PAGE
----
WSJ misses the Mark on Black Friday #Fail

Jessica Payne

According to The Wall Street Journal, Black Friday 2012 was officially a #FAIL for social media. A recent article cites the latest IBM 2012 Holiday Benchmark Report, analysis of real-time Black Friday sales data which shows a steady increase in sales via websites, mobile devices, tablets and multiscreen shopping, yet dismal sale referrals (.34 percent) via social media.

A statistic like that would send most social media gurus running for the hills. But does it mean anything?

I disagree with the Wall Street Journal’s assessment. Declaring social media a failure based on one day’s worth of sales data is hasty and misleading. Rather than try to decipher what went wrong (if anything) on Friday, let’s focus on the changing role of social media and what participation really means for today’s consumer.

Here are a few things to consider before dubbing social media an albatross.

  • All Activity Matters. Forrester categorizes social media participation into specific social technographics; each with their own set of distinct behavior that doesn’t always translate into proactive “actions” like tweeting or liking. 80% of social network users lurk regularly; consuming and sharing information and influencing others in the process. And while it’s difficult to measure such activity, it doesn’t mean they don’t exist. Audience members vary but are each important. Invest in understanding their behavior and set up benchmarks that can be measured against.
  • Social Media is A Research Tool. 51% of online shoppers consider social sites as valuable and credible resources for researching products and services. Never before has there been access to so much information. Generations of veteran info-seekers exist (thanks to Google) and research happens sometimes well ahead of shopping day. I’d be keen to see data on where consumers spent their time prior to Black Friday as it could reveal social media’s impact on day-of transactions itself. Recognize which information your target demographic seeks before making a fiduciary decision and make sure it’s available in spades. Then track it.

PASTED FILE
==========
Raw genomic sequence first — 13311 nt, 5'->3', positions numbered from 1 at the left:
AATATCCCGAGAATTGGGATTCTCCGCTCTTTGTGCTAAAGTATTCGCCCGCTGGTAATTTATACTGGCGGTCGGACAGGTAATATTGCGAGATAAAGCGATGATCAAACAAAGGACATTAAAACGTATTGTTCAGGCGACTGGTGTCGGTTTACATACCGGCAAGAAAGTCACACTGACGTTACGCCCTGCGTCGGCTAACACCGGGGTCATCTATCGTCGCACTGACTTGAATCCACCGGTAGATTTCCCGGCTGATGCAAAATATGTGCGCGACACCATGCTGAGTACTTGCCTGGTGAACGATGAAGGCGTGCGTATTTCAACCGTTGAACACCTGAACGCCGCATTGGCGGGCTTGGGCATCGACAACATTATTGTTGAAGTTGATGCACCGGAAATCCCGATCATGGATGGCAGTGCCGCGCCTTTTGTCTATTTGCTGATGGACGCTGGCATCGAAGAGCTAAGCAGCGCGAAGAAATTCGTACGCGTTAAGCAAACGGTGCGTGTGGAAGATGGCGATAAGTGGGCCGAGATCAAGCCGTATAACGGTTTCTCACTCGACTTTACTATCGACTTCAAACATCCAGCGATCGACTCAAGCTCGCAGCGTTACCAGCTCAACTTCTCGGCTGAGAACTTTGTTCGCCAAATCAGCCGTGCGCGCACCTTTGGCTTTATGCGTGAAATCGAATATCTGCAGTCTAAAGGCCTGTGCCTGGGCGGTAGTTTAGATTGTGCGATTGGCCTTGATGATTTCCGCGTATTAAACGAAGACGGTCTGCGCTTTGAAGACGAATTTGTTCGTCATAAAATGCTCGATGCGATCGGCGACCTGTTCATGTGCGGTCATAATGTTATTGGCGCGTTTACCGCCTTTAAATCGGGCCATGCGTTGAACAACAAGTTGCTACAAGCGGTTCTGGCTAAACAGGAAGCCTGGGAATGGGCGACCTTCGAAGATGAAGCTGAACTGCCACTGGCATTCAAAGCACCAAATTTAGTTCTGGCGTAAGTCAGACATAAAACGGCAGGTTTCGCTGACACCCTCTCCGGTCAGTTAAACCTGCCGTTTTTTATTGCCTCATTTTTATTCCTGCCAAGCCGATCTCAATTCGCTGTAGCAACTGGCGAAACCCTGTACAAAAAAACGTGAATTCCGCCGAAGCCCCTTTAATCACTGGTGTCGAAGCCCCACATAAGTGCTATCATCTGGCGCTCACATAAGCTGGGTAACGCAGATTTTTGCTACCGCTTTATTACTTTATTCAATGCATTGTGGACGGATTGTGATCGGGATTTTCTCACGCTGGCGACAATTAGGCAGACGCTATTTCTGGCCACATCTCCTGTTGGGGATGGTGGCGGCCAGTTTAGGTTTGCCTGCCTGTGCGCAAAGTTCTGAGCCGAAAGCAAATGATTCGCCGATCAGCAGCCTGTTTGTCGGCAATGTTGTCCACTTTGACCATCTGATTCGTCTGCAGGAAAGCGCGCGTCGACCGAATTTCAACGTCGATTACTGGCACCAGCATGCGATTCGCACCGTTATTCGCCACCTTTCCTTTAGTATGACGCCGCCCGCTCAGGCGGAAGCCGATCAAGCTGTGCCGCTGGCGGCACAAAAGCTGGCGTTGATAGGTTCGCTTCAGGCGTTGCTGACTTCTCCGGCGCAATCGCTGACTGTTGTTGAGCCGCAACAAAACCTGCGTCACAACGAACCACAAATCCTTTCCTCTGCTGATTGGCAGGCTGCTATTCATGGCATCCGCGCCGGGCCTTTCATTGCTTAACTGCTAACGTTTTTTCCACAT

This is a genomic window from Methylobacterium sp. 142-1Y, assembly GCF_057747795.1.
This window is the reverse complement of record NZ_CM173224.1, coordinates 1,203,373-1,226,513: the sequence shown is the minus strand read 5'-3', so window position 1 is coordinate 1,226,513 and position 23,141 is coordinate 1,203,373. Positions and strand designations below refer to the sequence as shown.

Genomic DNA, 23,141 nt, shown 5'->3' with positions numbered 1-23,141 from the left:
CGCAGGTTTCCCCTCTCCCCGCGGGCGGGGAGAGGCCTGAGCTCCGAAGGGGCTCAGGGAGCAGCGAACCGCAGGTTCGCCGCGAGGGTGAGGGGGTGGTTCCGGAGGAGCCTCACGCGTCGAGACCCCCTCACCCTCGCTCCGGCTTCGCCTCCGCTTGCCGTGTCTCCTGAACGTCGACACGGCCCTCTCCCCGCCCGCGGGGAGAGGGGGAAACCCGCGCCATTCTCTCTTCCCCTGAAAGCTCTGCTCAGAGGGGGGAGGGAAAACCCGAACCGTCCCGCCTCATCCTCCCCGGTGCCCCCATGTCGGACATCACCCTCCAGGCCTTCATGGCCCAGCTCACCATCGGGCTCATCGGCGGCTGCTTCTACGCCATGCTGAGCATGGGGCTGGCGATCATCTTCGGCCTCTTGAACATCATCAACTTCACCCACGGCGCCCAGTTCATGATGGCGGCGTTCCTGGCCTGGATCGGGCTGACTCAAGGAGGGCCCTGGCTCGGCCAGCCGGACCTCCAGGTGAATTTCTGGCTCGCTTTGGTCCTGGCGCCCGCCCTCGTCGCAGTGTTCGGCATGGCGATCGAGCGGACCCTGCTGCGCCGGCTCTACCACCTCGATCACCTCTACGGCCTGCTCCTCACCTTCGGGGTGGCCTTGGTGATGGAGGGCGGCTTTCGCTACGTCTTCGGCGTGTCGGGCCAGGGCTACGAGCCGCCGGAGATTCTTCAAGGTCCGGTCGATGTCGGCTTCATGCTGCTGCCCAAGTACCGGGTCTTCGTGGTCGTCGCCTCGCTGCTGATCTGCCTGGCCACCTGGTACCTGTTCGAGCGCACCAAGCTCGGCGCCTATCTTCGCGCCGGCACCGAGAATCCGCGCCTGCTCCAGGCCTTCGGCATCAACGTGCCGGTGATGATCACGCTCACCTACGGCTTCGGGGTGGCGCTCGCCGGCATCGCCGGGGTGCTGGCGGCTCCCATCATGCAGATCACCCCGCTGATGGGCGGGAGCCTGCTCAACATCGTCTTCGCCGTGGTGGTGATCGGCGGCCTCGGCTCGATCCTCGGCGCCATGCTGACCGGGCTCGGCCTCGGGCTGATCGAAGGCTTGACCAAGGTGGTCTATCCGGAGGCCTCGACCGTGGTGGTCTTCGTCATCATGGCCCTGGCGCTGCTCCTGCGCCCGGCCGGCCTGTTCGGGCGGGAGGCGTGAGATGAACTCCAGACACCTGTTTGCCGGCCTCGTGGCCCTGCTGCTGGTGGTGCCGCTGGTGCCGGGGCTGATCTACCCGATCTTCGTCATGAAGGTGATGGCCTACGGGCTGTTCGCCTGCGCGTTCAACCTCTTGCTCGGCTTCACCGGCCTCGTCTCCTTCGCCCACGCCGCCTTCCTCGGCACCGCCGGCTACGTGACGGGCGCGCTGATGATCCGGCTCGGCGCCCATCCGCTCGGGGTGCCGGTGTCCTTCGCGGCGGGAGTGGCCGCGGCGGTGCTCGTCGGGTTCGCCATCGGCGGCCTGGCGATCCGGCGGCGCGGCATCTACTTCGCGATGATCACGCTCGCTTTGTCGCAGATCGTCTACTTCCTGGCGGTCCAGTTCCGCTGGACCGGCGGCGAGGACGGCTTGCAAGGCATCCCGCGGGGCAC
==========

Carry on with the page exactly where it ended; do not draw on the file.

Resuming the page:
• Church & State. Consumers expect different things from different social media platforms. Conversations are more welcome on places like Facebook, for example, while customer service issues are expected to be resolves quickly on Twitter. IBM’s data suggests consumers prefer traveling directly to websites or third-party retail sites for purchases. Consumers don’t like to make purchases via social media; not a surprise there. Analyzing behavior on social media profiles prior to Black Friday would help retailers smartly plan for engagement that works – translating to sales on their website or in-store.
  • Burnout. #BlackFriday has been tweeted more than 700,000 times in the last month according to Topsy.com. The argument could be made that people were sick of being bombarded with the sales firehose that they tuned out. There’s no way to tell but a good reminder that too much can simply be too much. Ever receive a presidential election email? Quality over quantity is a timeless rule of thumb.

We’ve never had this much access to data, but it’s imperative the right data is analyzed before making blanket conclusions. Consumer behavior is ambiguous and so marketers must follow a data-analysis methodology that leverages numbers but also taps into human behavior; not always possible from one or even ten data sets. Set benchmarks that measure accurately and stick to them. Otherwise, we’ll spend too much time fixating on a number like .34% and head for the hills.

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